SciELO - Scientific Electronic Library Online

 
vol.41 issue1Barriers and facilitators perceived by people with bipolar disorder for the practice of exercise: a qualitative studyPsychometric properties of the Brazilian version of the Difficulties in Emotion Regulation Scale (DERS) author indexsubject indexarticles search
Home Pagealphabetic serial listing  

Services on Demand

Journal

Article

Indicators

Related links

Share


Trends in Psychiatry and Psychotherapy

Print version ISSN 2237-6089On-line version ISSN 2238-0019

Trends Psychiatry Psychother. vol.41 no.1 Porto Alegre Jan./Mar. 2019  Epub Aug 23, 2018

https://doi.org/10.1590/2237-6089-2017-0149 

Original Article

Suicidal patients in a psychiatric emergency unit: clinical characteristics and aggression profile

Pacientes suicidas em uma unidade de emergência psiquiátrica: características clínicas e perfil de agressão

Vítor Crestani Calegaro1  2 
http://orcid.org/0000-0001-8697-0267

Cleonice Zatti1 
http://orcid.org/0000-0002-9021-5165

Andre Goettems Bastos3 

Lucia Helena Machado Freitas1 

1Programa de Pós-Graduação em Psiquiatria e Ciências do Comportamento, Universidade Federal do Rio Grande do Sul (UFRGS), Porto Alegre, RS, Brazil.

2Departamento de Neuropsiquiatria, Universidade Federal de Santa Maria (UFSM), Porto Alegre, RS, Brazil.

3Programa de Pós-Graduação em Psicologia, Pontifícia Universidade Católica do Rio Grande do Sul (PUCRS), Porto Alegre, RS, Brazil.


Abstract

Objective

To explore and describe a profile of patients admitted to a psychiatric emergency facility, comparing patients with and without a recent suicide attempt in terms of their clinical characteristics and aggression.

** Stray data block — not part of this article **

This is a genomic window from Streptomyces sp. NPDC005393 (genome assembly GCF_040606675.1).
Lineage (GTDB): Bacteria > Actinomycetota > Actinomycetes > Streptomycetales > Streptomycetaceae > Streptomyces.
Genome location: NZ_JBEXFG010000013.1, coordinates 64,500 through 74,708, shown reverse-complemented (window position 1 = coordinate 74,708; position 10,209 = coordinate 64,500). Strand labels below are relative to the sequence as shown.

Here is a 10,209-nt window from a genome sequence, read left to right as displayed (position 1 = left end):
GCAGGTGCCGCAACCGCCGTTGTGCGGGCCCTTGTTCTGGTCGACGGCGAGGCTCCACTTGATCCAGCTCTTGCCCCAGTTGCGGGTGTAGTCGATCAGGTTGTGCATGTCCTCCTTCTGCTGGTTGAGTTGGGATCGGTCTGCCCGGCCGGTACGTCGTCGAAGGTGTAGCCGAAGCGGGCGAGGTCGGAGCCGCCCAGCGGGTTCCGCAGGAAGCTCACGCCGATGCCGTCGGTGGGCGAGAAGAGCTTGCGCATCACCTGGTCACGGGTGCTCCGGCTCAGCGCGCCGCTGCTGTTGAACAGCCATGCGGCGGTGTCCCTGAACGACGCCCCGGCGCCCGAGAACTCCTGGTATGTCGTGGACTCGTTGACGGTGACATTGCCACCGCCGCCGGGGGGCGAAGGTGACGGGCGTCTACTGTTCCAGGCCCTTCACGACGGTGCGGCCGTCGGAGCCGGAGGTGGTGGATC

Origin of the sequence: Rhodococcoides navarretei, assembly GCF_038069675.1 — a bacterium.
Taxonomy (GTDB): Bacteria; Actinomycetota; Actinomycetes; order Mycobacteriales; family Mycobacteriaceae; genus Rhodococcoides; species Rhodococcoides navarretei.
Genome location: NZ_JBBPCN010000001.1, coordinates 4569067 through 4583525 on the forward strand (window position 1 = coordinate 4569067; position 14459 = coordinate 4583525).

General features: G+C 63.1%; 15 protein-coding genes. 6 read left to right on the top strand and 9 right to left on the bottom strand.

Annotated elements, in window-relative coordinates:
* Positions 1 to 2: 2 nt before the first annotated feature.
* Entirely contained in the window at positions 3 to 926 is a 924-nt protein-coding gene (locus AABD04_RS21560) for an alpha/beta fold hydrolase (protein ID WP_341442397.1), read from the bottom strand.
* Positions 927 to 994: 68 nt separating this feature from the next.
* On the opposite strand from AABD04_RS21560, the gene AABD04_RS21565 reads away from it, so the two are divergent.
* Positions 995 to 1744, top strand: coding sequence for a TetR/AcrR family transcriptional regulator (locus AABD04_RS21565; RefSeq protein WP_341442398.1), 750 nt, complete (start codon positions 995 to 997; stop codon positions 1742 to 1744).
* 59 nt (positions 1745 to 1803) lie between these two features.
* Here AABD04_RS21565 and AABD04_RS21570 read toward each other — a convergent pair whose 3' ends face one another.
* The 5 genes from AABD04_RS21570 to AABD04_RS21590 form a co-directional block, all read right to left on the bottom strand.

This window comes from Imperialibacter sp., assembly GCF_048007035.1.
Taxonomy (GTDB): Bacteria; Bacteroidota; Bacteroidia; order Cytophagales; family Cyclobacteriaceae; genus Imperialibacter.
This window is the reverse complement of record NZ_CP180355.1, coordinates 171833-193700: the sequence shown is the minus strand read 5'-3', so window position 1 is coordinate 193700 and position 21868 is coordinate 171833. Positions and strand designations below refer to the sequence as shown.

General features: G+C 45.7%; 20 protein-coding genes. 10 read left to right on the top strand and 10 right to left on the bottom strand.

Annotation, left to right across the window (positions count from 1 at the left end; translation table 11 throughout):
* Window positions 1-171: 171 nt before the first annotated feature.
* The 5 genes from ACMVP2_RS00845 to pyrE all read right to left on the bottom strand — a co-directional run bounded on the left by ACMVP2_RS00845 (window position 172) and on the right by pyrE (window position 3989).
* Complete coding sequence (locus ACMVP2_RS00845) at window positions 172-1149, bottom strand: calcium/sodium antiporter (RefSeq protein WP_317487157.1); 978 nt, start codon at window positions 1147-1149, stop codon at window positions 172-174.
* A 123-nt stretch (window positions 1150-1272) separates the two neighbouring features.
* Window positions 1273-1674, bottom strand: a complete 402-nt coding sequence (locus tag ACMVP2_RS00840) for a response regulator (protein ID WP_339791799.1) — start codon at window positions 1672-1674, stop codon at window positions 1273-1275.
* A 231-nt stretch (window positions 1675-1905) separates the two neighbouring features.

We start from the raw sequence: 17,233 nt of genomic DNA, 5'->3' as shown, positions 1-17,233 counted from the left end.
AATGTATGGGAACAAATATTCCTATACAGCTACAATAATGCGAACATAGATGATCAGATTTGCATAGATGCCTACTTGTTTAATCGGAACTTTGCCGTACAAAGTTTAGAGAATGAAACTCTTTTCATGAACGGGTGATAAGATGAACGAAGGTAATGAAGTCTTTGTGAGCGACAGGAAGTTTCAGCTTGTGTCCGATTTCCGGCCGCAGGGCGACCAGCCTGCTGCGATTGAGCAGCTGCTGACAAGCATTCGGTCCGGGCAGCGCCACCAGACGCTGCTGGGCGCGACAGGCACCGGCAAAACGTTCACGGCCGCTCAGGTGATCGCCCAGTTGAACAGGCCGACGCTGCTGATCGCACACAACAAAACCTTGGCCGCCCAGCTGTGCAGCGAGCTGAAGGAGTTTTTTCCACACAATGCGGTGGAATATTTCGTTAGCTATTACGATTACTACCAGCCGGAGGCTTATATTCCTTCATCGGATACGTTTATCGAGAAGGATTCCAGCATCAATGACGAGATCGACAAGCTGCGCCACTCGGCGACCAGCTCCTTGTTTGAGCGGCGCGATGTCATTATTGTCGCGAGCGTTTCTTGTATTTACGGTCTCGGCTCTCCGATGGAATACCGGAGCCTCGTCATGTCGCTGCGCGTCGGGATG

Methods

This was an exploratory comparative study where patients were assessed using the Brief Psychiatric Rating Scale (BPRS) and the Overt Aggression Scale (OAS). Participants with a suicide attempt in the last 24 hours (SA) were compared to participants with a prior history of suicide attempt but no recent attempt (PHSA).

Results

63 individuals (SA: 26; PHSA: 37) were selected. Both groups had similar demographic and clinical characteristics. The most prevalent diagnoses were mood (57.1%) and personality (50.8%) disorders. The majority of patients in both groups had a history of aggression episodes. Physical aggression in the week prior to admission was more prevalent in the PHSA group (51.4 vs. 19.2%, p = 0.017). The PHSA group also presented higher activation scores (p = 0.025), while the SA group presented higher affect scores on BPRS dimensions (p = 0.002).

Conclusion

The majority of individuals with a history of suicide attempt also presented a history of aggression. Inpatients with recent suicide attempt were hospitalized mainly due to the risk of suicide, while those with no recent suicide attempt were hospitalized mainly due to the risk of hetero-aggression. These findings support the hypothesis of an aggressive profile in suicidal patients and may open up a path for future research.

Key words: Suicide attempt; aggression; public health

Resumo

Objetivo

Explorar e descrever o perfil de pacientes internados em uma unidade de emergência psiquiátrica, comparando os pacientes com e sem tentativa recente de suicídio em termos de suas características clínicas e agressividade.

Métodos